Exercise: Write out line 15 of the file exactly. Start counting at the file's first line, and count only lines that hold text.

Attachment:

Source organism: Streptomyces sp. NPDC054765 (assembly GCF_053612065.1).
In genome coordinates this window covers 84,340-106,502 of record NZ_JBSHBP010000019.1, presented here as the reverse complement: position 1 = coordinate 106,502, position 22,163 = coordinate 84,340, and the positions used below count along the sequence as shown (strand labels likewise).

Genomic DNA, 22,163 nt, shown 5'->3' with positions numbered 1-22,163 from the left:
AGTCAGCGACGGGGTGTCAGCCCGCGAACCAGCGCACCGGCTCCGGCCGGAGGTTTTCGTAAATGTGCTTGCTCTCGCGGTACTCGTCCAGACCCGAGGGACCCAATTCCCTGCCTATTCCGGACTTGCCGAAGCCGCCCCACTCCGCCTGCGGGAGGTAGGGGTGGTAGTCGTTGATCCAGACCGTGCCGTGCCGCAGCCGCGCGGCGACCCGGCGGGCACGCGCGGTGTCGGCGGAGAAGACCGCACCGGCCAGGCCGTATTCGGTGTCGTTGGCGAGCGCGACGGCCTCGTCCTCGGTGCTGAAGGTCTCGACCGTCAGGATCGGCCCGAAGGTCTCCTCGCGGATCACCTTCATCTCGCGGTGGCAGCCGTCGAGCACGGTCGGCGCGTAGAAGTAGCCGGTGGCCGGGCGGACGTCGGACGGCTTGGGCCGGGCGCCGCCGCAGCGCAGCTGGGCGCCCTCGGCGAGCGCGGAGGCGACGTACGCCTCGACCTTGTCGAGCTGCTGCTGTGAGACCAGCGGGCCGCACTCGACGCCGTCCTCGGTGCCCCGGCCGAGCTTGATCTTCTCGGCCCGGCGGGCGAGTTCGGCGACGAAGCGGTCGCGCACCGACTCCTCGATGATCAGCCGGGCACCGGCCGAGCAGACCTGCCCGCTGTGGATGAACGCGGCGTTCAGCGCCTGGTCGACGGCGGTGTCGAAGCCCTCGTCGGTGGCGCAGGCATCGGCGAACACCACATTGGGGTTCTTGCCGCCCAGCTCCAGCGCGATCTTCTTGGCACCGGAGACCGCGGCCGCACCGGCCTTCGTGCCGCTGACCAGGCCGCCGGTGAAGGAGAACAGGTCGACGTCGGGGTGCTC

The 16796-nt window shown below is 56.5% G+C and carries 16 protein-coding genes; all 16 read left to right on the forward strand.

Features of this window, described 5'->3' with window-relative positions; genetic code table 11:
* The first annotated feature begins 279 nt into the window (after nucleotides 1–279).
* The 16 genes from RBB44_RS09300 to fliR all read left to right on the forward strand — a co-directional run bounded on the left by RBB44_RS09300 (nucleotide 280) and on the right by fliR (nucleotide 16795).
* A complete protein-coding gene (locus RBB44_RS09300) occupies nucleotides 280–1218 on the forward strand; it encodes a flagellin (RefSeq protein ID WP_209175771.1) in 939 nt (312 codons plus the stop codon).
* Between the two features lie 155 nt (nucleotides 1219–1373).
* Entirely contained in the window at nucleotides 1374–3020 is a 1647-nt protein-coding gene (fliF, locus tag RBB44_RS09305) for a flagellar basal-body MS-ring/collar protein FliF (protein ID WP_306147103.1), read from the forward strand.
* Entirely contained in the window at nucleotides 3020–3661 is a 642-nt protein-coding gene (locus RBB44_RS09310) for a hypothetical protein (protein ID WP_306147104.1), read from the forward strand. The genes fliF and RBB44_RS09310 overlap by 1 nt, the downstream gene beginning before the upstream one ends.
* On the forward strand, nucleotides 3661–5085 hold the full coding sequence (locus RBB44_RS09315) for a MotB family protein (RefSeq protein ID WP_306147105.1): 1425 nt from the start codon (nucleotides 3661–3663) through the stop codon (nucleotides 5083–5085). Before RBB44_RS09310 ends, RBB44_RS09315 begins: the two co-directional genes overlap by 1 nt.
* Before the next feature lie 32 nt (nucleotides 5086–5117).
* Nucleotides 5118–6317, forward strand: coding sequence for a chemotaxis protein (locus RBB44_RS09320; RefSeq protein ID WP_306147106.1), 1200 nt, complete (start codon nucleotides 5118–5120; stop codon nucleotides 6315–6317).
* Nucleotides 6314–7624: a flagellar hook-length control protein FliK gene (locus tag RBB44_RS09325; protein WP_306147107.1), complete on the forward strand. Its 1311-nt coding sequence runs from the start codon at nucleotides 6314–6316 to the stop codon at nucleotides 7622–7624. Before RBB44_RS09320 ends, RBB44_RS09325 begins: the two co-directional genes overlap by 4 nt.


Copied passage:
* Nucleotides 5118–6317, forward strand: coding sequence for a chemotaxis protein (locus RBB44_RS09320; RefSeq protein ID WP_306147106.1), 1200 nt, complete (start codon nucleotides 5118–5120; stop codon nucleotides 6315–6317).